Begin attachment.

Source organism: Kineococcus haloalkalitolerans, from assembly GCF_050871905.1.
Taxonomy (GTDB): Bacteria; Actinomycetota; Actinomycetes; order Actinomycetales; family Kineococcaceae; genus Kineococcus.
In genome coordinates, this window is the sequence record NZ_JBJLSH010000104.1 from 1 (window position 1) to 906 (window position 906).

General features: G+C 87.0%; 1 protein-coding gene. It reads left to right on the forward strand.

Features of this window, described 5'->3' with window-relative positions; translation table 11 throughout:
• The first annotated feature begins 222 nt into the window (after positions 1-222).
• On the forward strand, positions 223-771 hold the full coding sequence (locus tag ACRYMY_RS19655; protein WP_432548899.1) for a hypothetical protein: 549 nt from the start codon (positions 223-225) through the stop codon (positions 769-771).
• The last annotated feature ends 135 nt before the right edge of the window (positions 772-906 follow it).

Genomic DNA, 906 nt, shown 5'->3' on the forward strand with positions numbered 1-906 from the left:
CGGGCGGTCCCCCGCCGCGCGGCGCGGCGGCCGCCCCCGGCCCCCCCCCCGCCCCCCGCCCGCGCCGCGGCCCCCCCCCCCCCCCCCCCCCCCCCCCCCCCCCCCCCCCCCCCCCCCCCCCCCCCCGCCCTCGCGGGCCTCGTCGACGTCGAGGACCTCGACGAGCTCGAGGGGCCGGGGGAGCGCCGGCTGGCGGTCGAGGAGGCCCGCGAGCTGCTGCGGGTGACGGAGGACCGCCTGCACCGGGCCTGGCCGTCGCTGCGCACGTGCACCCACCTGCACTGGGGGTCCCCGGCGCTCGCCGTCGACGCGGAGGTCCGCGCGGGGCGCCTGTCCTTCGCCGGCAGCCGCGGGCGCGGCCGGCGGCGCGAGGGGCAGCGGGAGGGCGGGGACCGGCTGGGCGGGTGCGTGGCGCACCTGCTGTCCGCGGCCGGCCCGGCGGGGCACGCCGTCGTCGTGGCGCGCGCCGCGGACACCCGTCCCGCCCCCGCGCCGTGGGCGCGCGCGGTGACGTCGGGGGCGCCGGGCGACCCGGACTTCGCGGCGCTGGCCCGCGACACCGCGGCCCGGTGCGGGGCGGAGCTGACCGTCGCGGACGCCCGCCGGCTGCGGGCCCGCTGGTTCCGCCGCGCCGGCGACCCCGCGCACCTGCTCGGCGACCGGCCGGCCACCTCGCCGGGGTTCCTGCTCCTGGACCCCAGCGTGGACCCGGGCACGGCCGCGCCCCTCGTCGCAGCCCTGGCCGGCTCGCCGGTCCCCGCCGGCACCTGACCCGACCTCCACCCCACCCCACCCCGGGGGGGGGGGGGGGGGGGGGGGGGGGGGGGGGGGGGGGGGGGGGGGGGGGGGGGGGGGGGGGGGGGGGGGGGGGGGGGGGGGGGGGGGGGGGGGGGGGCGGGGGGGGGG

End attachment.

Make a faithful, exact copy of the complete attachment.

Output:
Source organism: Kineococcus haloalkalitolerans, from assembly GCF_050871905.1.
Taxonomy (GTDB): Bacteria; Actinomycetota; Actinomycetes; order Actinomycetales; family Kineococcaceae; genus Kineococcus.
In genome coordinates, this window is the sequence record NZ_JBJLSH010000104.1 from 1 (window position 1) to 906 (window position 906).

General features: G+C 87.0%; 1 protein-coding gene. It reads left to right on the forward strand.

Features of this window, described 5'->3' with window-relative positions; translation table 11 throughout:
• The first annotated feature begins 222 nt into the window (after positions 1-222).
• On the forward strand, positions 223-771 hold the full coding sequence (locus tag ACRYMY_RS19655; protein WP_432548899.1) for a hypothetical protein: 549 nt from the start codon (positions 223-225) through the stop codon (positions 769-771).
• The last annotated feature ends 135 nt before the right edge of the window (positions 772-906 follow it).

Genomic DNA, 906 nt, shown 5'->3' on the forward strand with positions numbered 1-906 from the left:
CGGGCGGTCCCCCGCCGCGCGGCGCGGCGGCCGCCCCCGGCCCCCCCCCCGCCCCCCGCCCGCGCCGCGGCCCCCCCCCCCCCCCCCCCCCCCCCCCCCCCCCCCCCCCCCCCCCCCCCCCCCCCCGCCCTCGCGGGCCTCGTCGACGTCGAGGACCTCGACGAGCTCGAGGGGCCGGGGGAGCGCCGGCTGGCGGTCGAGGAGGCCCGCGAGCTGCTGCGGGTGACGGAGGACCGCCTGCACCGGGCCTGGCCGTCGCTGCGCACGTGCACCCACCTGCACTGGGGGTCCCCGGCGCTCGCCGTCGACGCGGAGGTCCGCGCGGGGCGCCTGTCCTTCGCCGGCAGCCGCGGGCGCGGCCGGCGGCGCGAGGGGCAGCGGGAGGGCGGGGACCGGCTGGGCGGGTGCGTGGCGCACCTGCTGTCCGCGGCCGGCCCGGCGGGGCACGCCGTCGTCGTGGCGCGCGCCGCGGACACCCGTCCCGCCCCCGCGCCGTGGGCGCGCGCGGTGACGTCGGGGGCGCCGGGCGACCCGGACTTCGCGGCGCTGGCCCGCGACACCGCGGCCCGGTGCGGGGCGGAGCTGACCGTCGCGGACGCCCGCCGGCTGCGGGCCCGCTGGTTCCGCCGCGCCGGCGACCCCGCGCACCTGCTCGGCGACCGGCCGGCCACCTCGCCGGGGTTCCTGCTCCTGGACCCCAGCGTGGACCCGGGCACGGCCGCGCCCCTCGTCGCAGCCCTGGCCGGCTCGCCGGTCCCCGCCGGCACCTGACCCGACCTCCACCCCACCCCACCCCGGGGGGGGGGGGGGGGGGGGGGGGGGGGGGGGGGGGGGGGGGGGGGGGGGGGGGGGGGGGGGGGGGGGGGGGGGGGGGGGGGGGGGGGGGGGGGGGGGGCGGGGGGGGGG